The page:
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Cervical screening for women in NZ is changing from today, so here's what you need to know
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Cervical screening for women in NZ is changing from today, so here's what you need to know

You can even do it yourself, if you fancy it.

As of today, there has been a change in the way cervical screening works here in New Zealand, so if you care about your downstairs health, you might wanna keep reading!

According to Time To Screen, we’re saying hello to HPV screening – the new method for cervical screening to make sure we are in tip-top shape.

HPV stands for human papillomavirus, and this little test is a “game-changer” in detecting cell changes that might lead to cervical cancer.

Why should we care? Well, roughly 180 people get cervical cancer in NZ every year, and 85% have either never been screened or have not had regular screening.

With this new way of testing, you get to choose how you want your screening sample taken. 

You can go for the quick and easy vaginal swab, and the best part is, you can even do it yourself if you fancy it. 

Or, if you prefer being in the hands of a healthcare professional, you can opt for a cervical sample, which was previously known as a ‘smear test’.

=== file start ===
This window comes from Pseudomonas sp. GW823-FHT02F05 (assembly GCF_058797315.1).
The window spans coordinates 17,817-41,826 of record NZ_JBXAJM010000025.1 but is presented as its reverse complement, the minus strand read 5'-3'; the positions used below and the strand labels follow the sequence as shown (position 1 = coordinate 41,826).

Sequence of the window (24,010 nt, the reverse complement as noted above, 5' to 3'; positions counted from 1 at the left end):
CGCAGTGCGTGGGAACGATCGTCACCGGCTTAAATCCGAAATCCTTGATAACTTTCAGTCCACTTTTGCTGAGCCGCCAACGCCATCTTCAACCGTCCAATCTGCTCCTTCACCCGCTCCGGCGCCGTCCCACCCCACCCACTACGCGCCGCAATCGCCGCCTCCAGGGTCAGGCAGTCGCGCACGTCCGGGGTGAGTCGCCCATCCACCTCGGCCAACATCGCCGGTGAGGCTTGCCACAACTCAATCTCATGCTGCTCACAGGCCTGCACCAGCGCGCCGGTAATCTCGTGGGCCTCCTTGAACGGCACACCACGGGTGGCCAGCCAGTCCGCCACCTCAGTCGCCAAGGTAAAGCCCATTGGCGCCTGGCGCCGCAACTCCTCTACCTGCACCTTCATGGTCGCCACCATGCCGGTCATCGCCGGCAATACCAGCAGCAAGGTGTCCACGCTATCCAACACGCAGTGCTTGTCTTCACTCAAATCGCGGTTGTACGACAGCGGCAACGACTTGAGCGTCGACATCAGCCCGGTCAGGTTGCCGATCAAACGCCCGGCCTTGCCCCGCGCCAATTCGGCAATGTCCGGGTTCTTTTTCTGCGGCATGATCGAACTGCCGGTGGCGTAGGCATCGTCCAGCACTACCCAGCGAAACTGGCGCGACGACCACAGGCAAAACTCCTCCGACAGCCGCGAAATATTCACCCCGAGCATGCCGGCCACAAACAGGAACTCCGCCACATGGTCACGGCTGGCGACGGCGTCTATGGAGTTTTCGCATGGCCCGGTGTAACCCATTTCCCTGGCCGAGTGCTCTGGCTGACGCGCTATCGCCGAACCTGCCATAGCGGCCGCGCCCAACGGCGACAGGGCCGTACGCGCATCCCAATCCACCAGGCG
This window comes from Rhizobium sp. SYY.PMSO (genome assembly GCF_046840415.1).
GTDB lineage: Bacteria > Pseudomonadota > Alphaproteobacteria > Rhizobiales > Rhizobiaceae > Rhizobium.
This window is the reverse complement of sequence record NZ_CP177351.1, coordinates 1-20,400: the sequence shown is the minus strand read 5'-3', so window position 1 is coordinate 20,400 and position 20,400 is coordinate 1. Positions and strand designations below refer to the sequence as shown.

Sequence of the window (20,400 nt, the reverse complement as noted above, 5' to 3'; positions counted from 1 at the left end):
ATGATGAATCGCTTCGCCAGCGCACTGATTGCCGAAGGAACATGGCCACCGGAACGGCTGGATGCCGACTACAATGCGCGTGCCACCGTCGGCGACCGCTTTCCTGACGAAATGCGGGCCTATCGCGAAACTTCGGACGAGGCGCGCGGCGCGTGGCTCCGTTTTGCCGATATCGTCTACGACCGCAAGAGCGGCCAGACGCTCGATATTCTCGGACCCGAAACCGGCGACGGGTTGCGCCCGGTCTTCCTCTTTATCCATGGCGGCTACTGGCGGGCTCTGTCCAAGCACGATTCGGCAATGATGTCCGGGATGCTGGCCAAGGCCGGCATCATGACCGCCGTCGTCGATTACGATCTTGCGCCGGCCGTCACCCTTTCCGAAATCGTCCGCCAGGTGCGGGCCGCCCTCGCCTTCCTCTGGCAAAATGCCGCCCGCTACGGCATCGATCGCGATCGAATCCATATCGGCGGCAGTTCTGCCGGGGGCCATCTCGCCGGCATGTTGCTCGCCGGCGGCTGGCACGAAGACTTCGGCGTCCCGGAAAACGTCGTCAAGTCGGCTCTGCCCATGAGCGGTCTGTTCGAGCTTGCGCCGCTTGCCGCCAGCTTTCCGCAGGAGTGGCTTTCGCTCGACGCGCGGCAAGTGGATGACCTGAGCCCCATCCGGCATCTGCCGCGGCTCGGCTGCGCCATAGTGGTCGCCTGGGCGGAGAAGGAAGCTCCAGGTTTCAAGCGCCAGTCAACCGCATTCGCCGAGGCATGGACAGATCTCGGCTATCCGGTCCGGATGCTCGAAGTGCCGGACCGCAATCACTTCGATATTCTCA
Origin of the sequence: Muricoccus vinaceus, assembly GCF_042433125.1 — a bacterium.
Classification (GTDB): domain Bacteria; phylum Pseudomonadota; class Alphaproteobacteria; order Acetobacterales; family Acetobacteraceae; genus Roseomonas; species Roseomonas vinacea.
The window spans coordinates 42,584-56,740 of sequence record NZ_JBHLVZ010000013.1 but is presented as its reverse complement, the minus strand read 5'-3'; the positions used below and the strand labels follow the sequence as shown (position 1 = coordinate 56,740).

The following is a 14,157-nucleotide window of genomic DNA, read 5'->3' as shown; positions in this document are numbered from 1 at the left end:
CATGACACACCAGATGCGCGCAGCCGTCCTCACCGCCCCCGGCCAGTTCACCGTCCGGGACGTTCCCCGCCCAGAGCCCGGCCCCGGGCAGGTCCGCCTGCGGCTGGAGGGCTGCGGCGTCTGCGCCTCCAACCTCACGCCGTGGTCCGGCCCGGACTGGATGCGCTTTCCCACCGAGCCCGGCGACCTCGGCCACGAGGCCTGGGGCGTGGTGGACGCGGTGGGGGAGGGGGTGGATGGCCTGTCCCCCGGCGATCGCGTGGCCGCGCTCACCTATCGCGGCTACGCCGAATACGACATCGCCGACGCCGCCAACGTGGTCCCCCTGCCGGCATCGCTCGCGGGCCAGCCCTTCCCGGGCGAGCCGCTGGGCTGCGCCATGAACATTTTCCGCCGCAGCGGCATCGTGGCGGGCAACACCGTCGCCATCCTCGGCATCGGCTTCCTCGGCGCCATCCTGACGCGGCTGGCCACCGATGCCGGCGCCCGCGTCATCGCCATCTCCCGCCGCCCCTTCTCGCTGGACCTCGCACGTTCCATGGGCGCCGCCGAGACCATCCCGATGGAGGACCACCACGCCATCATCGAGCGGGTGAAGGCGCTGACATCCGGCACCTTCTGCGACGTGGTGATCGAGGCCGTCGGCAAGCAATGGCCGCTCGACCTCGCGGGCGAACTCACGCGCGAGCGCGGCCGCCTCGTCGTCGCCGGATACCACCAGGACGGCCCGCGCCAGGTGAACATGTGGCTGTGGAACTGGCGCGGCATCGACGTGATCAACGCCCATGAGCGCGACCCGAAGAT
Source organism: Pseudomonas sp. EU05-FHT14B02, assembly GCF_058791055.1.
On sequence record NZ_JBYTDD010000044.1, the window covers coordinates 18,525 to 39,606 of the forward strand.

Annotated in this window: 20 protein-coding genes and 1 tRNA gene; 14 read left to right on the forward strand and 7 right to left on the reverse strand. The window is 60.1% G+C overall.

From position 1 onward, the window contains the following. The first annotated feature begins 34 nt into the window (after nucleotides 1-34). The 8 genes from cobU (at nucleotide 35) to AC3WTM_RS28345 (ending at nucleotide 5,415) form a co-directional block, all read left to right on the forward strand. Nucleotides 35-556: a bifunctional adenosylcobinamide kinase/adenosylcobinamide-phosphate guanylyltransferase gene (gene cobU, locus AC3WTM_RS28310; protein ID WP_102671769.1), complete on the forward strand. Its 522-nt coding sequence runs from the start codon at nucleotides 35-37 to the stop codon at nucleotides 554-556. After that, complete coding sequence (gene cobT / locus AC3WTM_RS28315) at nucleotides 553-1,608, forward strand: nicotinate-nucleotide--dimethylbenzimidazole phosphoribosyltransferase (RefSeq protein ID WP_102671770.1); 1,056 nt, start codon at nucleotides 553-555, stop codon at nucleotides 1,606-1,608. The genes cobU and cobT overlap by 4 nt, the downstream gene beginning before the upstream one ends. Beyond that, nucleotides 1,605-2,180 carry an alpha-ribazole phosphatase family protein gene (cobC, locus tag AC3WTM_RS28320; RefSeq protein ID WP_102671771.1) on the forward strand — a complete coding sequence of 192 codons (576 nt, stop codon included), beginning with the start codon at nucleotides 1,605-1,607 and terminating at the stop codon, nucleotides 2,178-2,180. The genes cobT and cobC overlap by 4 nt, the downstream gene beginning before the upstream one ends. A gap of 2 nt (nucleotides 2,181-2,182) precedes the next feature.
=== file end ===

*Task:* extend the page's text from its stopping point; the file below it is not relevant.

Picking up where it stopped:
When it comes to where you get your screening done, the power is in your hands. You can choose your usual doctor or practice nurse, visit Māori, Pacific, or women's community health centres, or even check out outreach services like marae and mobile units. Family Planning clinics and sexual health services are also on the list.

But how do you know which one's right for you? Don't worry, your healthcare provider will help you figure it out based on your screening history.

After your screening, your HPV results will be back within 1 to 2 weeks, and you get to decide how you want to be contacted. It's all about making sure you're in the know and in control.

Now, here's the deal – if your vaginal swab test shows the presence of HPV, you might be advised to go for a cervical sample as a follow-up. But don't stress, they've got your back!

Free screening is available for our amazing Māori and Pacific women and anyone over 30 who hasn't had a test in the last five years or has never had one before. If you hold a Community Services Card, you're in luck too!

If you aren't eligible for the free funding, it will most likely cost you somewhere between $40-$80 depending on where you go. While it may be a chunk out of your wallet, there honestly isn't anything better to spend your cash on than something that might just save your life.

So, let's take charge of our health, one screening at a time.